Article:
I have known Sulma my whole life. We were classmates and then dated for eight years. After graduation, I went to look for a job that would allow me to marry her. Unfortunately, I was not very successful at finding one, even though I had attained excellent grades in school. It was probably around that time when Al-Wazany was appointed mayor. The first thing he did was order the construction of a mosque that would carry his name. During the time he was in charge, some public baths and a soccer field were built. The roads, however, remained in poor conditions.

All his friends and family members secured positions of authority. Corruption and nepotism ran wild. Most of the people that ended up ...Read more

Life on Earth Should Come First

Entrance to the walled city, Oujda, Morocco

Leila was just over forty and her husband was still madly in love with her. He had never stopped feeling attracted to her, even though her body (having gone through three childbirths) didn’t look exactly the same as it had when they first got married. He made sure she knew how much he appreciated her by showering her with compliments on a regular basis. All things considered, one could say Leila had no reason whatsoever to complain about life, considering she had a doting prince-charming-like husband by her side. That is why, when she began to flinch from his touch every time he tried to show her affection, became squeamish about enjoying life for the sake of it, began to pray often and intensely, and eventually to shun human contact, he suspected something had gone terribly wrong.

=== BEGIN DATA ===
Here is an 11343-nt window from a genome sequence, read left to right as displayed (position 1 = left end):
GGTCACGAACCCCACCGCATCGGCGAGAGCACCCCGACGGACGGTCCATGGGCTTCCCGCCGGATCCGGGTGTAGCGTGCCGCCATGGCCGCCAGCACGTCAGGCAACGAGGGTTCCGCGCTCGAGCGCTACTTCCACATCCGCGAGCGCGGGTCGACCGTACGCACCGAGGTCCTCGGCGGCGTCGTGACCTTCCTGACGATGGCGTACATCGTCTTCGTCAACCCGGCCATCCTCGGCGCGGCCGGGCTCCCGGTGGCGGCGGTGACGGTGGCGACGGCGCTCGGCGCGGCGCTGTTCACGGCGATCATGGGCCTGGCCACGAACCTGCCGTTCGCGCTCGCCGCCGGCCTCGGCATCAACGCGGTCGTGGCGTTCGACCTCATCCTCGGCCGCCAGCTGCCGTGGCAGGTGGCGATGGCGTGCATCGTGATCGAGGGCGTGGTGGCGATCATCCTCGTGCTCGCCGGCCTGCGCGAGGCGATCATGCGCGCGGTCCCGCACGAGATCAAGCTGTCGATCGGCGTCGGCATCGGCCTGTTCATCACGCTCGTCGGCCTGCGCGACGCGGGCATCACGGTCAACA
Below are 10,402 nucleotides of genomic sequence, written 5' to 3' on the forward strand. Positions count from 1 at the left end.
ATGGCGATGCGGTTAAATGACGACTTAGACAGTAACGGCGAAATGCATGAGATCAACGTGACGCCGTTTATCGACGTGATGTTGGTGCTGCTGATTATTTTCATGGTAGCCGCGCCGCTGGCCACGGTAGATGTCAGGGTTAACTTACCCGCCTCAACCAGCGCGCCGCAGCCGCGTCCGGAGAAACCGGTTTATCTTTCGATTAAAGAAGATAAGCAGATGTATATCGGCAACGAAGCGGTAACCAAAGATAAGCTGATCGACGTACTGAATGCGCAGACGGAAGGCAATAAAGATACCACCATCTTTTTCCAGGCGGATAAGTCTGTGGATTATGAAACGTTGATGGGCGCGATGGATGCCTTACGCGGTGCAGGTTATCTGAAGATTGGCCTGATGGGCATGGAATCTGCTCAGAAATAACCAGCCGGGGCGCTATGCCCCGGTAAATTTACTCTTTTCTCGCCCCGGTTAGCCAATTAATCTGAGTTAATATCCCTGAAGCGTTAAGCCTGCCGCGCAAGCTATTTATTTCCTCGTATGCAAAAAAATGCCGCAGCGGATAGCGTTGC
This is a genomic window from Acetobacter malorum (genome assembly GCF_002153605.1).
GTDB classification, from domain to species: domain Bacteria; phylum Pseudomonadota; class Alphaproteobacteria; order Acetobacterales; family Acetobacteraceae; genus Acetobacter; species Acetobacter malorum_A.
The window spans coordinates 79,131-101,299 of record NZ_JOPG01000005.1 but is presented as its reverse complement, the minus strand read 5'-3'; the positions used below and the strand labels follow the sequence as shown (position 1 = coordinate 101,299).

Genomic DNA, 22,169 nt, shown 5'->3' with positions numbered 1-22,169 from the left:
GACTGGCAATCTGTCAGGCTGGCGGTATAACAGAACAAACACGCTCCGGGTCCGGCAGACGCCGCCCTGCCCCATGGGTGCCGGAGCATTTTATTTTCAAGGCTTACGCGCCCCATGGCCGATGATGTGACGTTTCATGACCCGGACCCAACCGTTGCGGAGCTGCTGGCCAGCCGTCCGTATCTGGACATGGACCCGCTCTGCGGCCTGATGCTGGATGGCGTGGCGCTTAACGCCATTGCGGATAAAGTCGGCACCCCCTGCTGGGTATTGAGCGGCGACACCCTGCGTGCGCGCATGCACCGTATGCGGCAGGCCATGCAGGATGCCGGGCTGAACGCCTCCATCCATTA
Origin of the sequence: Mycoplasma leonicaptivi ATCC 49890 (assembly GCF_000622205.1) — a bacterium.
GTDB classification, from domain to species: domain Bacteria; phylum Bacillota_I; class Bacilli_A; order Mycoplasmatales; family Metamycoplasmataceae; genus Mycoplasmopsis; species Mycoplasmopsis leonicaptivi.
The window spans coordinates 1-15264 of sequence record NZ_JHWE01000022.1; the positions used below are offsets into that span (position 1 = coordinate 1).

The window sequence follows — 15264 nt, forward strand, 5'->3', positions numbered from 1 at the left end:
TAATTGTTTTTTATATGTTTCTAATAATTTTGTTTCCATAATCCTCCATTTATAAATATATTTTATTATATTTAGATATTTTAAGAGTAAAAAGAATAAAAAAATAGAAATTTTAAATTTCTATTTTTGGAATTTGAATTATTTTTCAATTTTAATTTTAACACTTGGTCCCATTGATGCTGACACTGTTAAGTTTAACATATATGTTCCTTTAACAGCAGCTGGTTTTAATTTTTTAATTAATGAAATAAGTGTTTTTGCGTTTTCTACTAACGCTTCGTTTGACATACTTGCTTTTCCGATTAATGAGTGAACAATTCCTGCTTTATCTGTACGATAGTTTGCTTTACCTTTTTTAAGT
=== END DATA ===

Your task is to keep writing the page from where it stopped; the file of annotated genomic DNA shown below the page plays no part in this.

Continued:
Leila’s strange behavior began after she decided it was about time she learned to read and write. She started attending classes at an institute with adult ...Read more

A Reminder in the Barren Wilderness

Merzouga, Morocco

Tears trickle down his cheeks and fall on the ground, where they build a small puddle, around which birds gather to dip bread crumbs. No single water-resembling drop goes to waste here.

She says: “Men don’t cry.”

He says: “Like the sky. Perhaps we are all too proud for our own good.”

She says: “I will be gone forever, don’t expect me to return.”

They have grown up together. Something happened between them on his thirtieth birthday. He doesn’t know whether she still remembers. Now it feels like a distant dream, of the same nature as the blurred lines things have over here, with the same silky texture of the sand dunes engulfing Merzouga and the aftertaste of a sun that makes one squint.

He lights up a cigarette and sits down on one of the wooden chairs spread around the garden. Two days ago his old pal passed away, he has just learnt. It had been a long time since he had seen him last. He only came by when ...Read more

The Luck Seller

Tafoughalt, Morocco

The news of her arrival spread like wildfire in the quiet town of Tafoughalt. Apparently, she sold luck for an affordable price. Some believed her magic worked, others didn’t and cast aspersions on her, but she didn’t let it get to her.